So our Lord foretold, saying, “Think not that I am come to send peace on earth: I came not to send peace, but a sword.” The sword of the spirit is the Word of God, and it not only separates in congregations, but also in homes—the Ishmael class opposes the Isaac class—the Esau class opposes the Jacob class. Many not appreciating the divine plan are surprised that the truth causes division. Such divisions along right lines are to be expected and esteemed: but the Apostle speaks of another kind of divisions which are disapproved and are to be avoided; namely, divisions on technicalities, methods, forms, genealogies, etc. The Apostle assures us that such divisions are of the adversary. But divisions as between those who accept Christ as their Redeemer and the only hope of salvation, and those who do not so accept him, are most important and to be desired. Upon all other points the Lord’s people are to be peace-lovers and “peace makers.” “So far as lieth in you, live peaceably with all men.” Waive all unimportant tests and shibboleths, but in no sense or degree either ignore or deny the only basis of Christian fellowship—the “ransom for all.”

The believing Jews consorted or associated with the brethren, and quite a good many Greeks, including a number of honorable women, were counted among the believers; and the cause seemed to be gaining a good foothold: but again God permitted a disturbance which brought the truth and its servants more prominently before the attention of the whole people and served to make the cleavage between the believers and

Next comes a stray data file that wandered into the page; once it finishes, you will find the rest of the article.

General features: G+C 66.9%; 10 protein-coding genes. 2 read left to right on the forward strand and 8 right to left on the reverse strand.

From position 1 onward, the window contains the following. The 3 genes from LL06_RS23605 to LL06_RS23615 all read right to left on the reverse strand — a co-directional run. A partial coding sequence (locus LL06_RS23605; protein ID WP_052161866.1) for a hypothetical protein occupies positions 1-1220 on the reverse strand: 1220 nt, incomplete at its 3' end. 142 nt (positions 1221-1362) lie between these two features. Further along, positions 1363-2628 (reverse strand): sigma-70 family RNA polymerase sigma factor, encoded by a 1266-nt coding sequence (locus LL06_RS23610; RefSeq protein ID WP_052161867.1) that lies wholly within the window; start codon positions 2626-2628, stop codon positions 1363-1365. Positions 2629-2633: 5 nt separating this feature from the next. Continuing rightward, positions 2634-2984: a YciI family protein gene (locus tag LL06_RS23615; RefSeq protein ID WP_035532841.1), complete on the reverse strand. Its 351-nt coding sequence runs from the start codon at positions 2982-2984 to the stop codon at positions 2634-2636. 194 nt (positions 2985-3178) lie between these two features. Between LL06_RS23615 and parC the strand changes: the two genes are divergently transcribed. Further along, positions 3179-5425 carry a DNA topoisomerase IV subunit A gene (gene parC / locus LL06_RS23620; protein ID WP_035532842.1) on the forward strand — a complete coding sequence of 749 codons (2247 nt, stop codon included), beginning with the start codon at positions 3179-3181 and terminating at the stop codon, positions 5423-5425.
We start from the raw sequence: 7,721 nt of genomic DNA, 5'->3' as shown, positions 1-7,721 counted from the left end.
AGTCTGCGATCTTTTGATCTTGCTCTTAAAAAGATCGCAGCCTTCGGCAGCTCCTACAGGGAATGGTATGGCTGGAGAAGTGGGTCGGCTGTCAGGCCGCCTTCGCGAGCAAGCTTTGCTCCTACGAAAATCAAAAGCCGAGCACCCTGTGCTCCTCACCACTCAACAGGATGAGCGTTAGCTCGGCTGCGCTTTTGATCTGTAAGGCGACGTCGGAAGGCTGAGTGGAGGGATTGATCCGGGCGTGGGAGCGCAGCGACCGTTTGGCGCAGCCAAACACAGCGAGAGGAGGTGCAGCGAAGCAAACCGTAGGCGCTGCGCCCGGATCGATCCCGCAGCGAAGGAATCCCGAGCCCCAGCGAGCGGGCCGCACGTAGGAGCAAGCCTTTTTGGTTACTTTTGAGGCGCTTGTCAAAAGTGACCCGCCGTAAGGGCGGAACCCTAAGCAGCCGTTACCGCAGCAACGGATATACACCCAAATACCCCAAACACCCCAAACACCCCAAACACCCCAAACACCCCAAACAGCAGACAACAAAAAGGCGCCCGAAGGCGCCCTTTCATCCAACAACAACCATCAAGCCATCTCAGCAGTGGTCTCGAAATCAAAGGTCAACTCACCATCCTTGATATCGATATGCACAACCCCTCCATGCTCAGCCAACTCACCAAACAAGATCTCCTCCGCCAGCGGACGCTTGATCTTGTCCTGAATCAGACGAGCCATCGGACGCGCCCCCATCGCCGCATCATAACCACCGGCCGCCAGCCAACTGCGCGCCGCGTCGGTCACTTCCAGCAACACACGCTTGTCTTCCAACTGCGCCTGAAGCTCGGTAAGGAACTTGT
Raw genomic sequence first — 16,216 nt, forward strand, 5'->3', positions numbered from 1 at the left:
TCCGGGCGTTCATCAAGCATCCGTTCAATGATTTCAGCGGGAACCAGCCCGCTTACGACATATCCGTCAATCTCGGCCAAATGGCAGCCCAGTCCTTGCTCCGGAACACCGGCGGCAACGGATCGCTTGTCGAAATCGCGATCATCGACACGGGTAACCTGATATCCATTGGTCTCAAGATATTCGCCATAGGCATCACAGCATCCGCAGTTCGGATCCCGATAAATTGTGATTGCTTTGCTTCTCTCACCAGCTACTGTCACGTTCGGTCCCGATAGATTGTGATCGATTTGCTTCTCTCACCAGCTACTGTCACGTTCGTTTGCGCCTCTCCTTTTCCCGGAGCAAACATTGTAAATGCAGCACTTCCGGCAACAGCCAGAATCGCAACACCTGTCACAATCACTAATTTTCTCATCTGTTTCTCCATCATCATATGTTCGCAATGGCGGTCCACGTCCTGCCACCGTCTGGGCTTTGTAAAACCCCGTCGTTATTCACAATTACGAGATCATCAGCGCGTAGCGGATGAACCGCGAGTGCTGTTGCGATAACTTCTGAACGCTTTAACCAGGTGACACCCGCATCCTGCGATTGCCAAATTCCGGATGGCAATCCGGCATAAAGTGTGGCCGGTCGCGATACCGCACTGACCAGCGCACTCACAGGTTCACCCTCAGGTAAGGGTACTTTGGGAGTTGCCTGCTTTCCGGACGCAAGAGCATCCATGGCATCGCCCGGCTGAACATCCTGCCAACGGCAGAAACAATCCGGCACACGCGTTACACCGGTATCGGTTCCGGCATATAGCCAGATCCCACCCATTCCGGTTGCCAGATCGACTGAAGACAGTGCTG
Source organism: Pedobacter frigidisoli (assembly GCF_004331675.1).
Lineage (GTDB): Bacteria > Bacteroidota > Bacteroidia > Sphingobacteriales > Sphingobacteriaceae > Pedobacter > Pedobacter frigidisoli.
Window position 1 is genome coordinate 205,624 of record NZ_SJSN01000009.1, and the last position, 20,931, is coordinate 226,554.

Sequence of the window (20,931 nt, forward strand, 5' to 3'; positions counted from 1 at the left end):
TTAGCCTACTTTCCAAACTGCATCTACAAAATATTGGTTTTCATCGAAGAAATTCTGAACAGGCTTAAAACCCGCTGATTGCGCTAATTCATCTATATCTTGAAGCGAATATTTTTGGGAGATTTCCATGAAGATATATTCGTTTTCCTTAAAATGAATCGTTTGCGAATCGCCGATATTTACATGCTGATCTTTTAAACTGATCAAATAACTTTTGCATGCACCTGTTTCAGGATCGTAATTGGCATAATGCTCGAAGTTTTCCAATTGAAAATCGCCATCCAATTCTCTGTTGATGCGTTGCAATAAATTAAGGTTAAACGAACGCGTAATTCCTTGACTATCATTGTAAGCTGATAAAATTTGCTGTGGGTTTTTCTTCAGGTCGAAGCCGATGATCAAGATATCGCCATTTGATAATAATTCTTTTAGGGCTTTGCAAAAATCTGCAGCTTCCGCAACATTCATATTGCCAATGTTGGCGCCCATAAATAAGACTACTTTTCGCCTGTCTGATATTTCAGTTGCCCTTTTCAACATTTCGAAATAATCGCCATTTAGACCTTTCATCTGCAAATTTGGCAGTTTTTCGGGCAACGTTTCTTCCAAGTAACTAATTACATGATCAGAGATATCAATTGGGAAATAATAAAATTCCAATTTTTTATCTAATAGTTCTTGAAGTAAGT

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the unbelievers the more distinct. Thus not only a trial of faith and of character was brought unto the believers, but a blessing came, also, to those who were faithful; for all who took a decided stand for the truth were undoubtedly helped and strengthened thereby. The spirit of compromise with error is the most subtle and dangerous spirit encountered by those who are called to forsake all and follow Christ.

The unbelieving Jews were those who were not in proper condition of heart to receive the truth;—of the Ishmael class, they were full of envy and jealousy against the true seed of Abraham—the true heirs of the promise. They did not hesitate to employ hoodlums as their servants in creating an uproar and making a mob-assault upon the house in which they supposed Paul and Silas and Timothy were lodged. Not finding these, they took Jason and others of the new converts before their tribunal, accusing them of consorting with the disturbers of the peace. As usual, sagacity was shown in the nature of the charges; the same charge was brought forward that was brought against our Lord himself, namely, treason to Caesar—teaching of another king. Under autocratic governments, such as that of the Caesars, rulers everywhere were expected to be specially severe against any and every form of treason, and to have ignored such charges would have made them appear to be co-conspirators against Caesar. How shrewdly the adversary makes his attacks!